Speaker A (established by “A said”)

Speaker B (established by “B said”)

Speaker A

Speaker B

After those first two lines, readers know who is speaking without dialog tags. After you establish the conversation rhythm (who speaks first, and who speaks second) they’ve got it. No repetition needed.

Below are examples of two characters (Diego and Carter) conversing over a dinner of military rations. The first example is too dense and has unneeded tags, unneeded synonyms, and falls victim to “the burly detective” syndrome. It also doesn’t trust the reader to understand the emotions of the characters. The second example removes these issues, presenting the same scene efficiently.

Example 1 (Dense)

1              “We need more mass,” Carter said. He chewed. They both knew what that meant.

2              Diego saw no other options. “I’ll tell the crew.”

3              Diego’s executive offer shook his head. “They’ll mutiny, cap.”

4              “They won’t,” Diego assured him. “We owe them the truth.”

5              Carter scoffed. “At the cost of Ariadne?”

6              “I’m not feeding anyone to this ship without explaining why,” Diego said. “I’ll lead by example.”

Example 2 (Crisp)

1              “We need more mass.” Carter chewed. They both knew what that meant.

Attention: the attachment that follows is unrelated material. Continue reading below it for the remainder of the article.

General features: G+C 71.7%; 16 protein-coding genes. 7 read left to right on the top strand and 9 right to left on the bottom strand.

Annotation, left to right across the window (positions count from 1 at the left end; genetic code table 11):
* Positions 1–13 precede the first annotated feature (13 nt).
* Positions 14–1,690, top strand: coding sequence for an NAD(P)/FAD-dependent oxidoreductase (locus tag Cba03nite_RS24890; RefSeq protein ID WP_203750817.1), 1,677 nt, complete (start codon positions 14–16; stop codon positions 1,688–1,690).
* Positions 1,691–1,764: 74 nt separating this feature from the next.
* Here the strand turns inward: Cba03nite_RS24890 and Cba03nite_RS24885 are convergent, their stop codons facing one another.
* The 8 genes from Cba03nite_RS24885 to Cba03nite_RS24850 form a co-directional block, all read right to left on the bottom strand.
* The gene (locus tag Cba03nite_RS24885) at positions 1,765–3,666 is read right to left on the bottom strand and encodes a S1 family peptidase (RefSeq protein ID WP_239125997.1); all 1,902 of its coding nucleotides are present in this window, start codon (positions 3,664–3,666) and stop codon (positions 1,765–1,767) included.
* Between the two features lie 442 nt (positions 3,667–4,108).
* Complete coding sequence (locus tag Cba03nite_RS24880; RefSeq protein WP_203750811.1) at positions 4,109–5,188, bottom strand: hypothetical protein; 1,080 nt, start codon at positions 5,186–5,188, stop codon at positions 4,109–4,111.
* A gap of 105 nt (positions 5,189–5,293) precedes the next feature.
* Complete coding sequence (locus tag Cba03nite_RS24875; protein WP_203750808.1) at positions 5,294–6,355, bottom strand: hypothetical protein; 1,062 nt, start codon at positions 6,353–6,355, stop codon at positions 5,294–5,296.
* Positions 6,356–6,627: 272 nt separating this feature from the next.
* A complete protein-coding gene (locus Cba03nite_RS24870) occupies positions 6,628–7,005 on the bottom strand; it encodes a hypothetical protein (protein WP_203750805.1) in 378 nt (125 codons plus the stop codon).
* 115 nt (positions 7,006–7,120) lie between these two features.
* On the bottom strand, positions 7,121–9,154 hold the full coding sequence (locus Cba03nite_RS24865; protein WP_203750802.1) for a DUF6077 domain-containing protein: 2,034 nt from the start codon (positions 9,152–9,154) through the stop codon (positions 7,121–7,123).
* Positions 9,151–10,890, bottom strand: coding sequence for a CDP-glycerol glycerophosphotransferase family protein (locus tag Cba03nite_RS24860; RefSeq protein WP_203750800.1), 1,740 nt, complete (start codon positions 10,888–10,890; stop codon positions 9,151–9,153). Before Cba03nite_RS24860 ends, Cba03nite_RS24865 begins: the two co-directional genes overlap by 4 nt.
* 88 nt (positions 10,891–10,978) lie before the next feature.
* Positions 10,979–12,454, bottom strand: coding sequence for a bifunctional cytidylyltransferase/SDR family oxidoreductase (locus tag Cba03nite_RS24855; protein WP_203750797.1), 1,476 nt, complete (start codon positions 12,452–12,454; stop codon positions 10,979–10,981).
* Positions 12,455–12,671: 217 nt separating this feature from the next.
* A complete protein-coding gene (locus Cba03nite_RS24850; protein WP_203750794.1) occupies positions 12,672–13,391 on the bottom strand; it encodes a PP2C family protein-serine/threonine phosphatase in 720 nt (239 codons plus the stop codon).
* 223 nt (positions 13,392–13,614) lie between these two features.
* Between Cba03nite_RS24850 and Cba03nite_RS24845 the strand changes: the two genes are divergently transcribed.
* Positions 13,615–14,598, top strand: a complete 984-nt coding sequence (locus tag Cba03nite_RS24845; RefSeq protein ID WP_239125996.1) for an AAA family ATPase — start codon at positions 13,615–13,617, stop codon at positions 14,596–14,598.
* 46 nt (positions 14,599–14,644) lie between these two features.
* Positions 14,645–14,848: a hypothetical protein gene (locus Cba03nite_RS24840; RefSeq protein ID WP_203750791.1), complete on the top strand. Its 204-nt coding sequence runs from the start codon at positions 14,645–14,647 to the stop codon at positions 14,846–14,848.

2              Diego saw no other options. “I’ll tell the crew.”

3              “They’ll mutiny, cap.”

4              “They won’t. We owe them the truth.”

5              “At the cost of Ariadne?”

6              “I’m not feeding anyone to this ship without explaining why. I’ll lead by example.”

Now, let’s highlight what improved the second version, line by line.

Line 1 – Removed “Carter said”. We see Carter chewing right after that, so we know he’s Speaker A.

Line 2 – No changes. This line establishes Speaker B is Diego, and provides an important plot detail.

Line 3 – Removed “Diego’s executive officer” (an attempt to avoid repeating “Carter” by redescribing him, ala “the burly detective”). We also removed “shook his head”. It is clear Carter is disagreeing with Diego from the context of the dialogue. No need to repeat, and it slows down the conversation.